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Bonds: What Are They Good For?

Schroders' Curt Custard on the value of Liability Driven Investing.

By Curt Custard

Not too long ago, while in a client presentation for a medium sized defined benefit plan, the consultant asked how to value the bonds. I was shocked. Now, some five years later, I find the question less surprising, though sponsors and trustees are not approaching the question in the same way.

Why are bonds in a defined benefit plan’s portfolio? How should an investment in bonds be measured in terms of success or failure? The current discussions in the marketplace surrounding Liability Driven Investing attempt to tackle these fundamental issues and raises questions about the role of bonds in their portfolio. Gone are the discussions of tracking error relative to a market capitalization based benchmark. Now the focus is on the risk relative to liabilities. It seems that this is where the discussion should have started in the first place....

A plan’s projected benefit obligation is purely a series of cash flows subject to certain actuarial assumptions to be paid out at a future date. These cash flows can be matched with a moderate degree of precision by cash flows from fixed income assets, though depending on the assumptions used, the word moderate may be moderately stretched. Yet, if the cash flow profile of the bond benchmark you are using bears no similarity to the cash flow profile of the liabilities why is it there?

Some might argue that cash flows don’t matter but durations do – fine but the typical core bond index duration is years off a typical liability profile. Others say that the role of bonds is to bring down the overall volatility of a portfolio – however so does property or any other asset class with a low correlation to the equity markets.

There is also the argument – often from fund managers – that without a clearly defined broad market benchmark it is difficult to discern whether managers are adding value. However, the use of derivatives – typically interest rate swaps – means that matching durations can be done easily and without impacting the active management.

Still others argue that current nominal yields are too low – this is a market view and one that is greater in risk than any other risk their active managers are take. The common truth is that too much attention is focused on performance relative to a strategic benchmark and not enough on the relationship between the benchmark and the liabilities themselves.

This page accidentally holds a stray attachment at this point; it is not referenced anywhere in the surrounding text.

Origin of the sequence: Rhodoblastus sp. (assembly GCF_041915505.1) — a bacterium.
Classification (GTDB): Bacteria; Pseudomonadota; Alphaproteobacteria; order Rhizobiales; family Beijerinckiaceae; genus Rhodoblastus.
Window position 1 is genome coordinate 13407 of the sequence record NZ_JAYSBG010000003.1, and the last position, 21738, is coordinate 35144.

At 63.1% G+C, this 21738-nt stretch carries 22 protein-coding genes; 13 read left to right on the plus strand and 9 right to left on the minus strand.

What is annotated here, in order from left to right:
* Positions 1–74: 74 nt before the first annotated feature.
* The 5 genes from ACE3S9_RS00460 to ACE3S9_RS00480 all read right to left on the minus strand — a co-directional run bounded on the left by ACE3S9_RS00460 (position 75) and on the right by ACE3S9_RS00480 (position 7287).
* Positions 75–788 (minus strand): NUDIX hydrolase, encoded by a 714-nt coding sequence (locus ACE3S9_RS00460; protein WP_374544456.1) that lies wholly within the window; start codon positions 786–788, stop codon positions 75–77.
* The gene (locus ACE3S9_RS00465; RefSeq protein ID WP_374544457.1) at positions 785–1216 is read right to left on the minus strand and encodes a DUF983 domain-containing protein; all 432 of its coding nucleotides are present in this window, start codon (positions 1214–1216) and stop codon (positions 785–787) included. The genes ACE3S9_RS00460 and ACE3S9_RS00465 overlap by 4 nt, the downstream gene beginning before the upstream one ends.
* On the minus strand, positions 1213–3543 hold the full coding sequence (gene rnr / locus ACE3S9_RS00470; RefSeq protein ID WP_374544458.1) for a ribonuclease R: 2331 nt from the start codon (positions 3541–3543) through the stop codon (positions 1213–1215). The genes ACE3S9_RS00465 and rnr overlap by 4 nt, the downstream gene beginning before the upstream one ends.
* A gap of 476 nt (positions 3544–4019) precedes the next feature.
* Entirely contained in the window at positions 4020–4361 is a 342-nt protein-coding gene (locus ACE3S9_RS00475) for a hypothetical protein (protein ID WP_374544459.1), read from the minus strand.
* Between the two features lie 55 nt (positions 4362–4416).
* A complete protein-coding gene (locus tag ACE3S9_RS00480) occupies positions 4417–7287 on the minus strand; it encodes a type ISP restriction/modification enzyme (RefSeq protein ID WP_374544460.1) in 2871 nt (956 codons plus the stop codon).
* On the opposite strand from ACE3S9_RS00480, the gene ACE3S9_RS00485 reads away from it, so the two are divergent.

Simply put, LDI is better bond investing. The bonds in a plan’s portfolio should match the risk characteristics of the liabilities, if not the cash flows. Even if a plan is under-funded relative to the PBO, the use of interest rate swaps can remove the interest rate risk in the portfolio, and, although there must be some cash kept back for collateral, there is still substantial scope for the generation of alpha.

The small reduction in the amount of alpha can be mitigated by managers adjusting their underlying tracking error and pales in comparison to the amount of interest risk reduction achieved. Better yet, the benefits of LDI are relatively low cost. At its simplest, a few interest rate swaps can be used to overlay the portfolio to remove the duration and yield curve risk. For those few plans that are fully funded and nearing their maturity, LDI can be used to substantially remove the risk from the sponsoring company’s balance sheet.

However, there are some challenges. Unlike a typical bond benchmark, there is no ‘one size fits all’ solution so the mandates are likely to be customized like they haven’t been in the recent past. Success or failure of the manager should be then measured in two parts, with the liabilities being the benchmark.

First, how bonds or swaps behave relative to the liabilities they are intended to match – this is the underlying tracking error, that unless intentional – should be minimized. Second, if the plan has opted to employ an active manager, the excess return should be measured –using a LIBOR basis is often the clearest expression of this success or failure and allows comparisons between managers.

Additionally, most managers will implement the use of derivatives to achieve an LDI solution and the trustees must be comfortable in their use. Interest rate swaps have been around for many years and have a deep and liquid market, and with their AA rating are safer than most of non-government holdings in traditional broad market benchmarks.

The use of derivatives may require the plan to sign an ISDA agreement or explicitly allow their fund managers to do so on their behalf. The manager or plan needs to be competent in collateral management, an administrative process that managers will increasingly need to become familiar with.

Finally, trustees need to start thinking in more concrete terms about how their assets behave relative to their liabilities. It is no longer sufficient to simply hope that the strategic benchmark will bail them out in the end. Sponsoring companies need to focus on how this unrewarded interest rate risk that they are taking will impact their balance sheet.

In the future, I foresee a world where the bond portion of plan’s portfolio is benchmarked against a plan specific liability benchmark, and outperformance is the relative return against that benchmark. Then if a client asks how to value the bonds, I will be able to give a different answer.

Contributor Curt Custard is head of Multi-Asset Solutions for Schroder Investment Management. He is based in London.

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